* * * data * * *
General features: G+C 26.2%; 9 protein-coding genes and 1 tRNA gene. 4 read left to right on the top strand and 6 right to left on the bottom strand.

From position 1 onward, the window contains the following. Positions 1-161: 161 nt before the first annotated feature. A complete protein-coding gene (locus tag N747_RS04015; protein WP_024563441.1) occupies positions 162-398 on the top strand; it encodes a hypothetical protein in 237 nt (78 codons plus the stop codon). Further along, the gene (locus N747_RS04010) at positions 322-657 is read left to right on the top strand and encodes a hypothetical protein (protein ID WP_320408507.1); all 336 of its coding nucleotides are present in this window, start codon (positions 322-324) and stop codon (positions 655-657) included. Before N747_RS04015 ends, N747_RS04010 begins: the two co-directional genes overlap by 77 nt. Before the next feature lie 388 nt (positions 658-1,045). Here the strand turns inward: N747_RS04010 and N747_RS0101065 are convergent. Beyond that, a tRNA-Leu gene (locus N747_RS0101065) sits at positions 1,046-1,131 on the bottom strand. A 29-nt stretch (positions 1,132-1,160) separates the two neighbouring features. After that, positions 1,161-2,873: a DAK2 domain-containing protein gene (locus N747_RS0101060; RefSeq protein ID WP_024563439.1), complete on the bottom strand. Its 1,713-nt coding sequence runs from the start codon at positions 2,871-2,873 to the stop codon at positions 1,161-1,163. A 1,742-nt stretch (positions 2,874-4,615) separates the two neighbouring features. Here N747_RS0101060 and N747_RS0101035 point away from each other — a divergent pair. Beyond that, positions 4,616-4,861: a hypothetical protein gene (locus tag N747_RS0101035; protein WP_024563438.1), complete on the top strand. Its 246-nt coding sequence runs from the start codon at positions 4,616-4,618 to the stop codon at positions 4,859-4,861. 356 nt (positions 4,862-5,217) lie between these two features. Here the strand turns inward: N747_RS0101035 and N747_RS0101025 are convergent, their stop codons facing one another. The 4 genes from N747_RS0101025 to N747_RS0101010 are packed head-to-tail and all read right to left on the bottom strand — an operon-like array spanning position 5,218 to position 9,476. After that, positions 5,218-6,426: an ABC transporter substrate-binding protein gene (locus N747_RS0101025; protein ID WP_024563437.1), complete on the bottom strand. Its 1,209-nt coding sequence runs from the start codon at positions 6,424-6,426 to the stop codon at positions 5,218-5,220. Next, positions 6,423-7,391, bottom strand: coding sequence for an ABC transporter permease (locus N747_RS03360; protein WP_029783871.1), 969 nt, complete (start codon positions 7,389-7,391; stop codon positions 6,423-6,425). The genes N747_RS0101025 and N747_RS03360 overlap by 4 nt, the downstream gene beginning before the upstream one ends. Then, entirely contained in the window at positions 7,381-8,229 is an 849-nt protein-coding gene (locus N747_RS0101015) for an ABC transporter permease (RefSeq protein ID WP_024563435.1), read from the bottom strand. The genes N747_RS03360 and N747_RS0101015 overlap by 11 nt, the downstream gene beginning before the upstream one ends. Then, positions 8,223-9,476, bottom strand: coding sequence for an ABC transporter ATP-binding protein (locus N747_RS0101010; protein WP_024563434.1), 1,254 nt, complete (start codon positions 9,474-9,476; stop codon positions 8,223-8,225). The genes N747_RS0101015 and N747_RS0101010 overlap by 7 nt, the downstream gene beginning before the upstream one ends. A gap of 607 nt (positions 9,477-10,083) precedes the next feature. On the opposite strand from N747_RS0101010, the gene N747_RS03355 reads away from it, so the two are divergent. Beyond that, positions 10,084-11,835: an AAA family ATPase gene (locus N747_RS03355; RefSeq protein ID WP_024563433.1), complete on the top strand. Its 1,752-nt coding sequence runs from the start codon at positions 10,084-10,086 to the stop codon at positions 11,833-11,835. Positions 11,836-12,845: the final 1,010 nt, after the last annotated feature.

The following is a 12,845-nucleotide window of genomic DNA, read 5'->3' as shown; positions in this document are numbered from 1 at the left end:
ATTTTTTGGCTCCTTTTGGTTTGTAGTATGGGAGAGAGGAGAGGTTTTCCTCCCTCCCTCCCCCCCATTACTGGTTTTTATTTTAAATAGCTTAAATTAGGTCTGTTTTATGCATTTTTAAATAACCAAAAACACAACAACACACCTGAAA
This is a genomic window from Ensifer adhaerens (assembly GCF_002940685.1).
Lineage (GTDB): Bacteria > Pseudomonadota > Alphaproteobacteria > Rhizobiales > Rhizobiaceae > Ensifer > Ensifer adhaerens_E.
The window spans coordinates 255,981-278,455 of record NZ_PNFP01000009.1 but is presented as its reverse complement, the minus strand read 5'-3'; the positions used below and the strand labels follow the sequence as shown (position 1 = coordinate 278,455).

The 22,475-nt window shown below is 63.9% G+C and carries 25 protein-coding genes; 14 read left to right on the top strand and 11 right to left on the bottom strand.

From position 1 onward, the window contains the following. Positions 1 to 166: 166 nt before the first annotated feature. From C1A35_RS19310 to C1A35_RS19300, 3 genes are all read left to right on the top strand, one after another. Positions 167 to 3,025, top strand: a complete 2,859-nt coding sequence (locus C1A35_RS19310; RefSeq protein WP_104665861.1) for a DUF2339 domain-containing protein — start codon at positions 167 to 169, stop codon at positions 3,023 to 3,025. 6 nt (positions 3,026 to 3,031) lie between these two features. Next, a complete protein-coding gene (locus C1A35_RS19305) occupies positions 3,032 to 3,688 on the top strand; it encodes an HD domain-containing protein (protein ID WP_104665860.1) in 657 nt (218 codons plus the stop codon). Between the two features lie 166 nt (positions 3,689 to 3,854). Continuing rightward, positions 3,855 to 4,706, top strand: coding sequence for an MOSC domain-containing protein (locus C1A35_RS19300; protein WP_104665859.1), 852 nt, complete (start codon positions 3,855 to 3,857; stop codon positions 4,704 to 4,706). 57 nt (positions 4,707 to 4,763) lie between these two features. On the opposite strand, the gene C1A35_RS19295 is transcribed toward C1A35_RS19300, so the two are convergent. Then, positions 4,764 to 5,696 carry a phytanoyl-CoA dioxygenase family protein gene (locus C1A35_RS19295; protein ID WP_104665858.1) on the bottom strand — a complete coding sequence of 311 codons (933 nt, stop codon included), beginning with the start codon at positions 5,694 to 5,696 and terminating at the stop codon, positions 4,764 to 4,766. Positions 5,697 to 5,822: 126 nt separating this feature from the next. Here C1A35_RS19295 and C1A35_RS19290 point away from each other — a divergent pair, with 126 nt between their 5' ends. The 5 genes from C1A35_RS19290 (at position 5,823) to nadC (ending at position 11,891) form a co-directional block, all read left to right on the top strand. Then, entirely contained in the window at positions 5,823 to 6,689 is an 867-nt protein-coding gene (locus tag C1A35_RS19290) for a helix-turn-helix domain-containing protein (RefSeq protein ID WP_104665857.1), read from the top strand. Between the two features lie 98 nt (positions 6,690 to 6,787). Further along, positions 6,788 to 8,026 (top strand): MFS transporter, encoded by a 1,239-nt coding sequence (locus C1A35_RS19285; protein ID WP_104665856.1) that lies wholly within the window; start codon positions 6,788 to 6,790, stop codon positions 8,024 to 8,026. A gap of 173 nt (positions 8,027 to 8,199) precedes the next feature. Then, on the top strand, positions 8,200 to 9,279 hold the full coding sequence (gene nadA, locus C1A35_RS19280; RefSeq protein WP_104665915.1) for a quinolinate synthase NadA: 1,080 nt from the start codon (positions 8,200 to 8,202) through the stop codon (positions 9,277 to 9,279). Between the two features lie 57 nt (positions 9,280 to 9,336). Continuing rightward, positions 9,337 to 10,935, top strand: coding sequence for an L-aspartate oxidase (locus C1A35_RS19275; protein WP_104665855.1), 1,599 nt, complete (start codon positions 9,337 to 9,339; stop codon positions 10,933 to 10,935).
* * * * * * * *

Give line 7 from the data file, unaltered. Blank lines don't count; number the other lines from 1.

The window spans coordinates 255,981-278,455 of record NZ_PNFP01000009.1 but is presented as its reverse complement, the minus strand read 5'-3'; the positions used below and the strand labels follow the sequence as shown (position 1 = coordinate 278,455).